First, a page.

Category Archives: Eating In

Gull About Town – April 2023

There’s been so much food news in town recently, it could turn a bird’s head. There’s the latest wins from Gull favourites Bincho Yakitori, Palmito and Burnt Orange scooping the top three at the Brighton’s Best Awards,  and new collaborations all over town. Isaac at Isaac at has teamed up with former head chef at Terre a Terre, Dave Marrow at Embers on Meeting House Lane. Just up the road, the super talented Aaron Dalton who’s been turning his own house into Four Restaurant, has been lending a hand at Furna. And Dan Kenny at The Set has brought Bangkok to Brighton at Kab, without compromising his signature commitment to home grown ingredients.  Even his wasabi comes from Hampshire and Dorset.

For more titbits, the Gull will be cocking her head to listen in to the Brighton Whistler podcast chats with Duncan Ray at The Little Fish Market and Maddy Riches at Dilsk, the new restaurant at Drakes. Beady eyed foodies will have spotted Maddy as front of house manager at Murmur, and with former 64 degrees chef, Tom Stephens, she’ll be sourcing from ethical growers & local producers, in and around East Sussex. A big whistle to them for supporting our free roaming pals across the county.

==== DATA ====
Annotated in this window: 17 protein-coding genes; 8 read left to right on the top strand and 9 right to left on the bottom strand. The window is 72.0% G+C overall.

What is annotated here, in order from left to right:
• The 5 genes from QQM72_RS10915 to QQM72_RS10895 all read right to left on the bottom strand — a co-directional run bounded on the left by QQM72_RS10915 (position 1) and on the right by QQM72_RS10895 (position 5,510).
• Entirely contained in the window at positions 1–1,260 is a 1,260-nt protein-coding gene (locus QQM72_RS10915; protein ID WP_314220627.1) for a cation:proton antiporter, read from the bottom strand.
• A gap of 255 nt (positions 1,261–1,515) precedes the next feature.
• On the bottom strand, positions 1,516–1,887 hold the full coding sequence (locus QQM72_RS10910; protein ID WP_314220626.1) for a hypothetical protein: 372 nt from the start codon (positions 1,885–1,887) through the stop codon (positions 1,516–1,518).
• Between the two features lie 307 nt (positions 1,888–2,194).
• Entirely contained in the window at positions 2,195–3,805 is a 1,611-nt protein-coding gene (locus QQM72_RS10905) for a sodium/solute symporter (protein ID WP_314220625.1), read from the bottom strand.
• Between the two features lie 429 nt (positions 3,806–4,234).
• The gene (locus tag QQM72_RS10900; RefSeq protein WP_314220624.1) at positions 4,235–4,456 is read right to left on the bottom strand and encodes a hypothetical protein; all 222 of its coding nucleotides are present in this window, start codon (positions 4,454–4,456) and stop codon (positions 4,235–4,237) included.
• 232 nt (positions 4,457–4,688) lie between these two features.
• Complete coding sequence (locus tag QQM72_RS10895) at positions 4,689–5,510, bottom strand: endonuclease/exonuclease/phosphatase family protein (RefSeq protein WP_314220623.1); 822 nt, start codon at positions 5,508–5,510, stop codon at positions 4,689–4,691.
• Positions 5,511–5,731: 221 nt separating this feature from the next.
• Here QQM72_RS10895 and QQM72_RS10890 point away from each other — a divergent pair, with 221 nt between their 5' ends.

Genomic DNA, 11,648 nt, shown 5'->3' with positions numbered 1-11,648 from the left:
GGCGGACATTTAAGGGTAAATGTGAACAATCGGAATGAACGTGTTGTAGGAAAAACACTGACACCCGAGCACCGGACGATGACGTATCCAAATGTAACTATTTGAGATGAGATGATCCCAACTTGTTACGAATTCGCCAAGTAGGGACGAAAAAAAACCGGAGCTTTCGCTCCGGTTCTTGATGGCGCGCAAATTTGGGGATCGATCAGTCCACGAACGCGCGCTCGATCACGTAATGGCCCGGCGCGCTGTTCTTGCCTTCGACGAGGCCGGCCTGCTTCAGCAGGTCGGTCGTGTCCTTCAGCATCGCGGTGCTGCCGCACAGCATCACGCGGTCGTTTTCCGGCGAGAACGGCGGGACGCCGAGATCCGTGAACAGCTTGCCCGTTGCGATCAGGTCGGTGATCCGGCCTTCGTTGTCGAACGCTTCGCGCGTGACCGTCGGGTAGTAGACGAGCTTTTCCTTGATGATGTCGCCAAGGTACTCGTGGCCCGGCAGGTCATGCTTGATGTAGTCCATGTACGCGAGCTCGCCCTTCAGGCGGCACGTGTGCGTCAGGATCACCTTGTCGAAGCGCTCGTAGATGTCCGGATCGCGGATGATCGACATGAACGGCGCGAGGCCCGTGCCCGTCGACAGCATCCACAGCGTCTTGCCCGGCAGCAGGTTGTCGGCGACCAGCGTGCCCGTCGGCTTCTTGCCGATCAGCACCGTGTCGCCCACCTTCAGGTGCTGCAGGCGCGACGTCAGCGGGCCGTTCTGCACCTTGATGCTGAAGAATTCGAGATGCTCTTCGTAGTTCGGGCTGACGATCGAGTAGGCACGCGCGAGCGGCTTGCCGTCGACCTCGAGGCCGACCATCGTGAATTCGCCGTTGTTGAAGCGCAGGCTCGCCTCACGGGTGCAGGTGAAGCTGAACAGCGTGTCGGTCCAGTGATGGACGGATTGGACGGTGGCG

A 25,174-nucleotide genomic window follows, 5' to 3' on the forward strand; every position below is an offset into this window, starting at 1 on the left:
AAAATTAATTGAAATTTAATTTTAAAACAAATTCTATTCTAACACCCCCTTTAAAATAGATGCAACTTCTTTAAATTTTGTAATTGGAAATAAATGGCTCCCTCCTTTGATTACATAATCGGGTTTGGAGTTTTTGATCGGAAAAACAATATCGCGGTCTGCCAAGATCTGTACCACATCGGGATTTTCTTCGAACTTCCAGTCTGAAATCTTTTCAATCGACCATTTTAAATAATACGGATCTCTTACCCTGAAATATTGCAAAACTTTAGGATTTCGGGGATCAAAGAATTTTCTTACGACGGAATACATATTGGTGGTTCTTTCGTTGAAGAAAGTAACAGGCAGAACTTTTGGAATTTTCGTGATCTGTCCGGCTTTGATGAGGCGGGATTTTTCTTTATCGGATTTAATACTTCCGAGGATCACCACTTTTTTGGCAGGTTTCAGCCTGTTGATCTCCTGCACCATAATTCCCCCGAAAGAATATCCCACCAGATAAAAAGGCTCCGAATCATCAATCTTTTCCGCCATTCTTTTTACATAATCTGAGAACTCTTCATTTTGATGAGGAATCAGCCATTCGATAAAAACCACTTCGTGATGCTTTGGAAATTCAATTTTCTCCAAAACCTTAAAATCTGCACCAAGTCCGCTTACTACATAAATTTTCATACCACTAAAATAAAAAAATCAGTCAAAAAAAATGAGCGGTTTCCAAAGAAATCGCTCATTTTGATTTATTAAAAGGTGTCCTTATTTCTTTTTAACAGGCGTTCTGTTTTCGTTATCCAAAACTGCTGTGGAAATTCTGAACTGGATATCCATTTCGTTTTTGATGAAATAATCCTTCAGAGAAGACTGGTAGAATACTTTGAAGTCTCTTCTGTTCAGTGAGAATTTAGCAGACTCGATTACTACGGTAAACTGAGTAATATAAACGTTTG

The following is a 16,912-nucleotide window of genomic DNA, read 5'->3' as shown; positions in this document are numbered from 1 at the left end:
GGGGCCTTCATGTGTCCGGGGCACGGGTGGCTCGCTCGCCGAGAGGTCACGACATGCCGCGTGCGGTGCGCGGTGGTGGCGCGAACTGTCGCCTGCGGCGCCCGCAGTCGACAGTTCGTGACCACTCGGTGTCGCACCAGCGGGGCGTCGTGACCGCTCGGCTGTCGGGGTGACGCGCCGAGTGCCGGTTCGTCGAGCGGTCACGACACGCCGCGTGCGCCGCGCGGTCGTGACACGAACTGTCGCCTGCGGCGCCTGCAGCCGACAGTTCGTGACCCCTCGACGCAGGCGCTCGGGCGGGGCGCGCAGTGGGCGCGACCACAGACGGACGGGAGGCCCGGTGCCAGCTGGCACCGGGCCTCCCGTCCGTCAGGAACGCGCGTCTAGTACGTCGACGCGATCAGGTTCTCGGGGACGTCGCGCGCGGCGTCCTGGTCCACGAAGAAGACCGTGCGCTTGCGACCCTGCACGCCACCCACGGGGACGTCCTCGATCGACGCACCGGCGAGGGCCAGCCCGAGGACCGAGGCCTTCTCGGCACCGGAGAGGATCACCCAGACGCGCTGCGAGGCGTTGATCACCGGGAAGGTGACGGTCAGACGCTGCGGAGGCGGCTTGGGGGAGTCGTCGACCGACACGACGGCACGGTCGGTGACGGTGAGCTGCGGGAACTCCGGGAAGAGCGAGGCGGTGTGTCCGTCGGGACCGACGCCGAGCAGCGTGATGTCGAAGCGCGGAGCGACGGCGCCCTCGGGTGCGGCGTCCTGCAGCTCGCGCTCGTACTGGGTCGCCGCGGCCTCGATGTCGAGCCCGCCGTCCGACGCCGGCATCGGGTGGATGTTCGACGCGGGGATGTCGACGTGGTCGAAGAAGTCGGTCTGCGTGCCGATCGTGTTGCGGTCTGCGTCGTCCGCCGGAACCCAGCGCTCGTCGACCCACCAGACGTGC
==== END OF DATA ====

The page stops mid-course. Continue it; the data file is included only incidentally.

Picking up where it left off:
And as the weather brightens, your gull has been stretching her wings and heading for the hills to check in on her pasture-fed friends and find the best morcels out of town. The Ram in the unspeakably picture-book pretty village  of Firle is almost on the seagull flight path from the to Seven Sisters, and a popular spot for holidaying birds. Its courtyard dining space is a particular favourite for a weekend lunch of lamb or beef from Place Farm who once grazed in the grounds of next door’s Firle Place. The game on the menu all comes from Firle Estate and most of its fish is from the mighty fine Brighton and Newhaven Fish in Shoreham.